3) Through marriage
Marriage is another path to become a Citizen of another country. Laws greatly vary from country to country to make sure the marriage is real and not a “marriage of convenience” or “sham marriage”. Some countries, such as France, don’t automatically grant citizenship to a Foreigner who marries a French person. That foreign person must wait five years, learn French language, sit for citizenship classes and then pass a written test and/or an interview…
What about dual Citizenship?
Dual Citizenship is when you have a second nationality. Please note that some countries don’t recognise dual citizenship (China, Malaysia just to name a few) and that if you were born in these countries and you happen to gain Citizenship in another country, you de facto lose your original Citizenship with all the rights and privileges attached to it (such as the right to access free public services, healthcare, education, right to work in the country, to marry in the country, etc.).
But fortunately, this doesn’t concern us in Asgardia, as we will see later, in an upcoming post.
What about Asgardia’s Citizens?
Because at this time, Asgardia is still not a full-fledged Nation,
there are no Citizens in Asgardia
. [EDIT: more to come on that in my next blog post]
In the process of building the Nation, before we had laws defining what “Asgardian Citizenship” really means, the term “Citizen” has been used at times, but never as a defined status referring to existing people. To the extend of my research, understanding and knowledge, if such a term was used, it was always referring to the upcoming concept and status of a Citizen, now defined in the Law of Citizenship. That means that at no point in the history of Asgardia anyone was called or even considered officially a Citizen. We were all rather "Citizens to be".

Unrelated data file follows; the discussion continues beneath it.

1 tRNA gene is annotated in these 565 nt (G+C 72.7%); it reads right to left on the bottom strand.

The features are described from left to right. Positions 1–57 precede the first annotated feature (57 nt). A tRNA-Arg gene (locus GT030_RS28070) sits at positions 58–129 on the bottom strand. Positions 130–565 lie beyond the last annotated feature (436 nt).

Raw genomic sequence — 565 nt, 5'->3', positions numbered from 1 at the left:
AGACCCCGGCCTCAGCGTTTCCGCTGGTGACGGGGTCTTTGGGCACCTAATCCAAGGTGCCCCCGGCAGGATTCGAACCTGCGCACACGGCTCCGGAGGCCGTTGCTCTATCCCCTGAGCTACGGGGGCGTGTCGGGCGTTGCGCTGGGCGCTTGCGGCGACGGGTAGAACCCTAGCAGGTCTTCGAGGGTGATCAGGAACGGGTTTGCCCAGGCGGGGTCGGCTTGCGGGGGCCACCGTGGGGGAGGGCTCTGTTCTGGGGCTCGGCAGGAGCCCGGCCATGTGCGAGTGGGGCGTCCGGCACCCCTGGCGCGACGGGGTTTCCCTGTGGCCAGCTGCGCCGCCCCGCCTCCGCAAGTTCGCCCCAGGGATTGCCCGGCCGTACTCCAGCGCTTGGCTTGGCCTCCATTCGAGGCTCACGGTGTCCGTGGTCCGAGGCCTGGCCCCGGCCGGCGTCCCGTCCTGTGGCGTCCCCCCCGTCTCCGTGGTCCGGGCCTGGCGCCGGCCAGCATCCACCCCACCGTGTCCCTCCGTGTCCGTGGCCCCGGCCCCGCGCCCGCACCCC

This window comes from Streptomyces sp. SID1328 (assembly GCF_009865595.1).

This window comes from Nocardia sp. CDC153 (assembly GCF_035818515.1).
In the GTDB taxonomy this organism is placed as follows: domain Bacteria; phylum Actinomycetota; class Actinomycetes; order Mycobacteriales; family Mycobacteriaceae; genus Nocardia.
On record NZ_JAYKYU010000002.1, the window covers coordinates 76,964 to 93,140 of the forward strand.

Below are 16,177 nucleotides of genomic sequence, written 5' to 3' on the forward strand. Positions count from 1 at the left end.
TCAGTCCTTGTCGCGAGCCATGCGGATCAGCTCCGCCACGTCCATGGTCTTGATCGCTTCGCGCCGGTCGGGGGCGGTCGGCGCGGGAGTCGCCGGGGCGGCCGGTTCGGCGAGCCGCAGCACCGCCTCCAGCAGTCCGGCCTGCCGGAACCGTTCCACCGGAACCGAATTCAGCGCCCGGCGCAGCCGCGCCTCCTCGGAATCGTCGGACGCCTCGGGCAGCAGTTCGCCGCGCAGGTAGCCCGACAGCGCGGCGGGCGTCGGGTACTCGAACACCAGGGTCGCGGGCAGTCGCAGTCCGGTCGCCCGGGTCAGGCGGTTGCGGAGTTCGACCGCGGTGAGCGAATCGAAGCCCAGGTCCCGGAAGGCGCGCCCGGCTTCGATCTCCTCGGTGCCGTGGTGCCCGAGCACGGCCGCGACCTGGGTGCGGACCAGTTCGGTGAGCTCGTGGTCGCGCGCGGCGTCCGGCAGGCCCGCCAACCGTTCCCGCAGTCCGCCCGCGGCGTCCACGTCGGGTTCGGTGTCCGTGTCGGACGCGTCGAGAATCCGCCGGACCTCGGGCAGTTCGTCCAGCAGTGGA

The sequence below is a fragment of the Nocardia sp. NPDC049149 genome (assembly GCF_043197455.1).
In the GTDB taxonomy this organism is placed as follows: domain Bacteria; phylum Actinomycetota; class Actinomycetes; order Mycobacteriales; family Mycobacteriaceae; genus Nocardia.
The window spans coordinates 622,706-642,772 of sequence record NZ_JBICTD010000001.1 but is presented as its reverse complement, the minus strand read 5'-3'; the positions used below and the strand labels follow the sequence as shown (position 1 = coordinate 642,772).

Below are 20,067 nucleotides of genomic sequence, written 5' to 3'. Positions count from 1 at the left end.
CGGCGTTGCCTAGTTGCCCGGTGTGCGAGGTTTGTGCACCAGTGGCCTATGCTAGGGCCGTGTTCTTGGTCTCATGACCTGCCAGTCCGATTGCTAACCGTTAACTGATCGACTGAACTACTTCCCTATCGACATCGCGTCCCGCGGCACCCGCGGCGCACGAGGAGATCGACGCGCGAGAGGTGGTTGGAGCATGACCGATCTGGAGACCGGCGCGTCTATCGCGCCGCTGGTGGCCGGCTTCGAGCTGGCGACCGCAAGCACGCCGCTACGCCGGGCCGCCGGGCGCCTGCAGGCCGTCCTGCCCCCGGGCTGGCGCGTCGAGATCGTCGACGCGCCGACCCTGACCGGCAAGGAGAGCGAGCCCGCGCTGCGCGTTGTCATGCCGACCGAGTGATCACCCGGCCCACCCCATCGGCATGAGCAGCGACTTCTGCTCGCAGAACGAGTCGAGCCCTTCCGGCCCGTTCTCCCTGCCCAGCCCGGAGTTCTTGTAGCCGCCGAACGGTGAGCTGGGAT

Now that the Citizenship Law has been voted, assented by our Head of Nation and further amended by our Parliament, we now have a clearer route map, a better understanding of the steps to come in the process of acquiring that status of “Citizen”.
No easy way to become a Citizen
As we have seen in the many examples shared above, there is no easy way for someone to become a Citizen of any Nation. To acquire Citizenship in Cyprus without residence, among other specific conditions, the minimum fee to invest is 300,000€, and it is one of the lowest in Europe!
Just like here in Malaysia, where I am glad to be a Resident and enjoy free access to the land, the culture and the food, there is a fee to be paid to acquire my permit.
However, being a Resident here in Malaysia doesn't actually give me any advantage I wouldn't already have if I would only be here as a tourist. Except the fact that a French tourist can only stay a maximum of 90 days and then has to leave the country while me, as a Resident permit holder, I can stay for the whole year!